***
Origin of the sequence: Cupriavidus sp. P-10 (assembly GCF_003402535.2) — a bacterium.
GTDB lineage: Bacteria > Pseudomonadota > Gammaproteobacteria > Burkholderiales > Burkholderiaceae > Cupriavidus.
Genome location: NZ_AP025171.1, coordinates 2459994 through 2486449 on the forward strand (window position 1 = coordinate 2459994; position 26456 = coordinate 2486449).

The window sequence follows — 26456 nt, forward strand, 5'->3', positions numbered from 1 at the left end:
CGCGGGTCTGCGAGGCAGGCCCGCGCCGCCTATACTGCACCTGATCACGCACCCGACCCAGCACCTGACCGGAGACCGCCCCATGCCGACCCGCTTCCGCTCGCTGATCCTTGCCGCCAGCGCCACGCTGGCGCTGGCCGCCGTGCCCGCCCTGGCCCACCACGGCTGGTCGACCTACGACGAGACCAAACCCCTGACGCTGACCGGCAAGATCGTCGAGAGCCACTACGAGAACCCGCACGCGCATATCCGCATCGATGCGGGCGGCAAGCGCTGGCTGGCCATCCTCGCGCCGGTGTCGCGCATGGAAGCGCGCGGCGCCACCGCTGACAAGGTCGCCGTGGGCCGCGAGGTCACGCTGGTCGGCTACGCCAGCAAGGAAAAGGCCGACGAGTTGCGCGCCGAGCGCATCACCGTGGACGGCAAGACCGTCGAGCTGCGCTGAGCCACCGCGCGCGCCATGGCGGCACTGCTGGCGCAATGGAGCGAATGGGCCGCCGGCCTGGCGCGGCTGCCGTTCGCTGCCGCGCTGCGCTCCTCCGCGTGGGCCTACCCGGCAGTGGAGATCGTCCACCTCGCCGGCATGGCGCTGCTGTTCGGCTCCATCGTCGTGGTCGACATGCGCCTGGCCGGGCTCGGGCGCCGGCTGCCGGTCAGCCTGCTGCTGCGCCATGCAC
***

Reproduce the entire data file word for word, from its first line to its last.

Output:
Origin of the sequence: Cupriavidus sp. P-10 (assembly GCF_003402535.2) — a bacterium.
GTDB lineage: Bacteria > Pseudomonadota > Gammaproteobacteria > Burkholderiales > Burkholderiaceae > Cupriavidus.
Genome location: NZ_AP025171.1, coordinates 2459994 through 2486449 on the forward strand (window position 1 = coordinate 2459994; position 26456 = coordinate 2486449).

The window sequence follows — 26456 nt, forward strand, 5'->3', positions numbered from 1 at the left end:
CGCGGGTCTGCGAGGCAGGCCCGCGCCGCCTATACTGCACCTGATCACGCACCCGACCCAGCACCTGACCGGAGACCGCCCCATGCCGACCCGCTTCCGCTCGCTGATCCTTGCCGCCAGCGCCACGCTGGCGCTGGCCGCCGTGCCCGCCCTGGCCCACCACGGCTGGTCGACCTACGACGAGACCAAACCCCTGACGCTGACCGGCAAGATCGTCGAGAGCCACTACGAGAACCCGCACGCGCATATCCGCATCGATGCGGGCGGCAAGCGCTGGCTGGCCATCCTCGCGCCGGTGTCGCGCATGGAAGCGCGCGGCGCCACCGCTGACAAGGTCGCCGTGGGCCGCGAGGTCACGCTGGTCGGCTACGCCAGCAAGGAAAAGGCCGACGAGTTGCGCGCCGAGCGCATCACCGTGGACGGCAAGACCGTCGAGCTGCGCTGAGCCACCGCGCGCGCCATGGCGGCACTGCTGGCGCAATGGAGCGAATGGGCCGCCGGCCTGGCGCGGCTGCCGTTCGCTGCCGCGCTGCGCTCCTCCGCGTGGGCCTACCCGGCAGTGGAGATCGTCCACCTCGCCGGCATGGCGCTGCTGTTCGGCTCCATCGTCGTGGTCGACATGCGCCTGGCCGGGCTCGGGCGCCGGCTGCCGGTCAGCCTGCTGCTGCGCCATGCAC